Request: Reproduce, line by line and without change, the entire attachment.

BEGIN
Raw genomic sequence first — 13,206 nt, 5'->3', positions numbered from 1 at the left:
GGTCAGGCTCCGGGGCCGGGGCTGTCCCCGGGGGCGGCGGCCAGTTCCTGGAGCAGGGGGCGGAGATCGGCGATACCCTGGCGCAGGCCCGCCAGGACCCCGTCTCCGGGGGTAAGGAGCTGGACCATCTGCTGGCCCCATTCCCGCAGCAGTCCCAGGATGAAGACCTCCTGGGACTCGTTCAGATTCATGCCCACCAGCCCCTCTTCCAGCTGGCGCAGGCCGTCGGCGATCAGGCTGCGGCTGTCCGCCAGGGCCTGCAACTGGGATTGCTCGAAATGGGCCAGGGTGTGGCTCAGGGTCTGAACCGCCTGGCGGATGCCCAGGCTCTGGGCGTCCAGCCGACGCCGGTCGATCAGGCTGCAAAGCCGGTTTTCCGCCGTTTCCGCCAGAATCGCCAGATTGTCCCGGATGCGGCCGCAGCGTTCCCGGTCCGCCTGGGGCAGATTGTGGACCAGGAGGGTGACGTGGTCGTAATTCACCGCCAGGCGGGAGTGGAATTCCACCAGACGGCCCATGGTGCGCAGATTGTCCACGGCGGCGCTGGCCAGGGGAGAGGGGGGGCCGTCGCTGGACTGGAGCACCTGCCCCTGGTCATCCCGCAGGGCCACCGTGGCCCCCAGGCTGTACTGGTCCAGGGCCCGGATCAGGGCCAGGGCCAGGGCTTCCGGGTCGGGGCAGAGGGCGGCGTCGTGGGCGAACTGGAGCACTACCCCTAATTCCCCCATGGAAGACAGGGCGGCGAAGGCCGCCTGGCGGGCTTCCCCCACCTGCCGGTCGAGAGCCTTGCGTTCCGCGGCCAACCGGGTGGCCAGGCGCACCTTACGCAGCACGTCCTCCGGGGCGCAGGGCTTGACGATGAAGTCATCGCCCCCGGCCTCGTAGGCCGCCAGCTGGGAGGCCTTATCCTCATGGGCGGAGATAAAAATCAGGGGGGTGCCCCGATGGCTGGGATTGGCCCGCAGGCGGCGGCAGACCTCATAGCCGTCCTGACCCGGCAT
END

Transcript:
Raw genomic sequence first — 13,206 nt, 5'->3', positions numbered from 1 at the left:
GGTCAGGCTCCGGGGCCGGGGCTGTCCCCGGGGGCGGCGGCCAGTTCCTGGAGCAGGGGGCGGAGATCGGCGATACCCTGGCGCAGGCCCGCCAGGACCCCGTCTCCGGGGGTAAGGAGCTGGACCATCTGCTGGCCCCATTCCCGCAGCAGTCCCAGGATGAAGACCTCCTGGGACTCGTTCAGATTCATGCCCACCAGCCCCTCTTCCAGCTGGCGCAGGCCGTCGGCGATCAGGCTGCGGCTGTCCGCCAGGGCCTGCAACTGGGATTGCTCGAAATGGGCCAGGGTGTGGCTCAGGGTCTGAACCGCCTGGCGGATGCCCAGGCTCTGGGCGTCCAGCCGACGCCGGTCGATCAGGCTGCAAAGCCGGTTTTCCGCCGTTTCCGCCAGAATCGCCAGATTGTCCCGGATGCGGCCGCAGCGTTCCCGGTCCGCCTGGGGCAGATTGTGGACCAGGAGGGTGACGTGGTCGTAATTCACCGCCAGGCGGGAGTGGAATTCCACCAGACGGCCCATGGTGCGCAGATTGTCCACGGCGGCGCTGGCCAGGGGAGAGGGGGGGCCGTCGCTGGACTGGAGCACCTGCCCCTGGTCATCCCGCAGGGCCACCGTGGCCCCCAGGCTGTACTGGTCCAGGGCCCGGATCAGGGCCAGGGCCAGGGCTTCCGGGTCGGGGCAGAGGGCGGCGTCGTGGGCGAACTGGAGCACTACCCCTAATTCCCCCATGGAAGACAGGGCGGCGAAGGCCGCCTGGCGGGCTTCCCCCACCTGCCGGTCGAGAGCCTTGCGTTCCGCGGCCAACCGGGTGGCCAGGCGCACCTTACGCAGCACGTCCTCCGGGGCGCAGGGCTTGACGATGAAGTCATCGCCCCCGGCCTCGTAGGCCGCCAGCTGGGAGGCCTTATCCTCATGGGCGGAGATAAAAATCAGGGGGGTGCCCCGATGGCTGGGATTGGCCCGCAGGCGGCGGCAGACCTCATAGCCGTCCTGACCCGGCAT